Flickr, Videos and Coding

Finally, I added some photos to my Flickr photostream, I am working on two cartoon videos for Pi Day — there has got to be a better way to do this than drawing all these pictures … but boy does it look neat (for my first true “movie” videos) — and I am refreshing my coding skills with Code Year.


How did I get so busy?

I think I work in there somewhere.

Thinking … please wait.

Our Children’s Gears: Do You Like Dinosaurs?

Do you like dinosaurs?

Or did you when you were a kid?



Dinosaurs are neat. They are big, ferocious and were, quite frankly, very successful. They were also the dominant animals of the Mesozoic, for 180 million years. That is impressive.


I never liked dinosaurs when I was a kid. I found them boring.

I was beguiled by the Palaeozoic and early Cenozoic rather than the Mesozoic. The creatures — plants and animals — that lived then were alien, intriguing and awesome.

I could never put my finger on why trilobites and Paraceratherium interested me more than dinosaurs. But there was a pattern in that interest that cropped up elsewhere in my life.

An underlying ecology

When it came time for me to enter university, I knew exactly what I wanted to be — an ecologist. Not a botanist, not a zoologist, not even a geologist, an ecologist. Don’t get me wrong, I was fascinated in zoology, botany and geology, mostly botany, but I did not want to study one thing.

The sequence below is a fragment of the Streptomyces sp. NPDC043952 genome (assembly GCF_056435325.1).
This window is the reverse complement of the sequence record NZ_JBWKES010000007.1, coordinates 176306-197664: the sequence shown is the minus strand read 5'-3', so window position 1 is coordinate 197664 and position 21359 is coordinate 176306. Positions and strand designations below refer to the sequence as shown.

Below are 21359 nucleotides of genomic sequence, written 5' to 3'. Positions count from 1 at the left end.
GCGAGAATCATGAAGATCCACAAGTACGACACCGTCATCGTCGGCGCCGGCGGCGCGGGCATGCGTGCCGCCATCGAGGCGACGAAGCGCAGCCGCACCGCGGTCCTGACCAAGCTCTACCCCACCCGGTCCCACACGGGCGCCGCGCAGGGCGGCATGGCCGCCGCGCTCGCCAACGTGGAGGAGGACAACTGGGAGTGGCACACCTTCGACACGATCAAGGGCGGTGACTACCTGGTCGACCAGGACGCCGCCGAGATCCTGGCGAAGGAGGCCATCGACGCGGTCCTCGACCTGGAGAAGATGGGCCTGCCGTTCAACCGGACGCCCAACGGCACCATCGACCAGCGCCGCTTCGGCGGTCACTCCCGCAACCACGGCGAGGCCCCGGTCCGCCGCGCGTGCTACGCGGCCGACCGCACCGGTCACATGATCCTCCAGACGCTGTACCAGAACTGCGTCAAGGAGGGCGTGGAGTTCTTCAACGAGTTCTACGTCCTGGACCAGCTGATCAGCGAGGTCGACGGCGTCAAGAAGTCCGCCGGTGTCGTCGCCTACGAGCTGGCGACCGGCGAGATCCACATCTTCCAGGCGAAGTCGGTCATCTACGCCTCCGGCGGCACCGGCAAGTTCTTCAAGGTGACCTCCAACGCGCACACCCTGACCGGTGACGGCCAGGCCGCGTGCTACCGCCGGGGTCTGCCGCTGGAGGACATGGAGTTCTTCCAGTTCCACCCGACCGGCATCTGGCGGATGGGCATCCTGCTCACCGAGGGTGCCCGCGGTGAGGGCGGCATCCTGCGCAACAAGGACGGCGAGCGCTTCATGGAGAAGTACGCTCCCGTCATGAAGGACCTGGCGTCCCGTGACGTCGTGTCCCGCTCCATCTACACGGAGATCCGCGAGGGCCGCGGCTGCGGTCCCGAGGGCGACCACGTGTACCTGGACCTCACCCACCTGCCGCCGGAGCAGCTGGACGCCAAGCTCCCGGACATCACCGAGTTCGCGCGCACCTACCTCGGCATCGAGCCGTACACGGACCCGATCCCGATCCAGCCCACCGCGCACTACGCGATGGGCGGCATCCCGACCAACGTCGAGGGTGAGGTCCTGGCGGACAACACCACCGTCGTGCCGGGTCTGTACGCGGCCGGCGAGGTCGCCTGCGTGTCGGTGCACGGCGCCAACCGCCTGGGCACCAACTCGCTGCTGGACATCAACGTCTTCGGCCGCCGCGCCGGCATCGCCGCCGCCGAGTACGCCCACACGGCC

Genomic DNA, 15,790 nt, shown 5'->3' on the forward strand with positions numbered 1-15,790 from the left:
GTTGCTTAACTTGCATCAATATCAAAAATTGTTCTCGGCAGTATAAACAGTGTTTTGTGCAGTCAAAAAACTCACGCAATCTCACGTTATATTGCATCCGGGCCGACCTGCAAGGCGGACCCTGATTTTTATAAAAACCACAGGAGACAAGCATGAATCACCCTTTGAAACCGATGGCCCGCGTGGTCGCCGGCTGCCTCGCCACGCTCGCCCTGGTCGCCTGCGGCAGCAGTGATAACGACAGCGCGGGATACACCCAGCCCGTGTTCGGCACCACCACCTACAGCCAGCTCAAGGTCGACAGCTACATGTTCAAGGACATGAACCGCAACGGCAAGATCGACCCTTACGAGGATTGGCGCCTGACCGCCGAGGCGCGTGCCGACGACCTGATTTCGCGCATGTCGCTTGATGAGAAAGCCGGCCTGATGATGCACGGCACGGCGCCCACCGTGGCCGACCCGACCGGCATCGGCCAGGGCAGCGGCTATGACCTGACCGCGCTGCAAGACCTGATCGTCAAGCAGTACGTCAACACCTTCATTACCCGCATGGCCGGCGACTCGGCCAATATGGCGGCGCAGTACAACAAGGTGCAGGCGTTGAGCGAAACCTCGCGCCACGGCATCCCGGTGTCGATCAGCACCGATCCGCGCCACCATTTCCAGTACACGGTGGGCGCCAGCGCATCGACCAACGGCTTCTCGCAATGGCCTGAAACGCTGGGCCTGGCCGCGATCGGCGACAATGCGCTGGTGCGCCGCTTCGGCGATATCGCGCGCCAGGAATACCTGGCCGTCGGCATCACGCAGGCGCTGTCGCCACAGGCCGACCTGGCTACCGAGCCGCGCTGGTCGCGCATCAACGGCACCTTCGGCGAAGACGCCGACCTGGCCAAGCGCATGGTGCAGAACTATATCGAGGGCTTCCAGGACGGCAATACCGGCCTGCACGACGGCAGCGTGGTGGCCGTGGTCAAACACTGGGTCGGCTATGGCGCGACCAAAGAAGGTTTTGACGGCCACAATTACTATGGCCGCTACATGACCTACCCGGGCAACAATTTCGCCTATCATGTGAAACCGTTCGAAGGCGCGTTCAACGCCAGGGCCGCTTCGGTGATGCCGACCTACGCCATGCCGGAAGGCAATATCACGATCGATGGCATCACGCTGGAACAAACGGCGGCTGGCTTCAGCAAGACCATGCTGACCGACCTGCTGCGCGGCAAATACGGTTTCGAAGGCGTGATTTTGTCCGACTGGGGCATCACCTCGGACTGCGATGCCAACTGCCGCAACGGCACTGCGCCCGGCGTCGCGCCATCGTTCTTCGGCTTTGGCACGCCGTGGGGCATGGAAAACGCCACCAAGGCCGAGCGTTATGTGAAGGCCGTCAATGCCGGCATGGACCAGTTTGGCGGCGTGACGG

I was interested in it all. I was interested in how it all fit and worked together. I was interested in how life lived on an erratic Earth. Its individual forms fascinate, but mostly as pieces of the intricate whole.

And that, as I later found out, was why I didn’t like dinosaurs. They ate. They fought. They terrorized the land — not to mention other animals. But, until the last ten to twenty years, for me they never belonged — neither fit nor worked — within a bigger system.

They were boring.

In the last decade or two, that changed, or perhaps I became aware of the “bigger” Mesozoic picture. More Mesozoic palaeoecology has been learned and integrated into other disciplines, as illustrated in Harold Levin‘s The Earth Through Time (I have the 2003 seventh edition published by John Wiley and Sons). And now the dinosaurs belong with, influence and are influenced by a bigger lifescape and ecology. Dinosaurs became more and more interesting as they began to fit and work in the puzzle of life and living in a changing, furious Earth.



It is their place in ecology that fascinates me, not their ferociousness nor their reputation.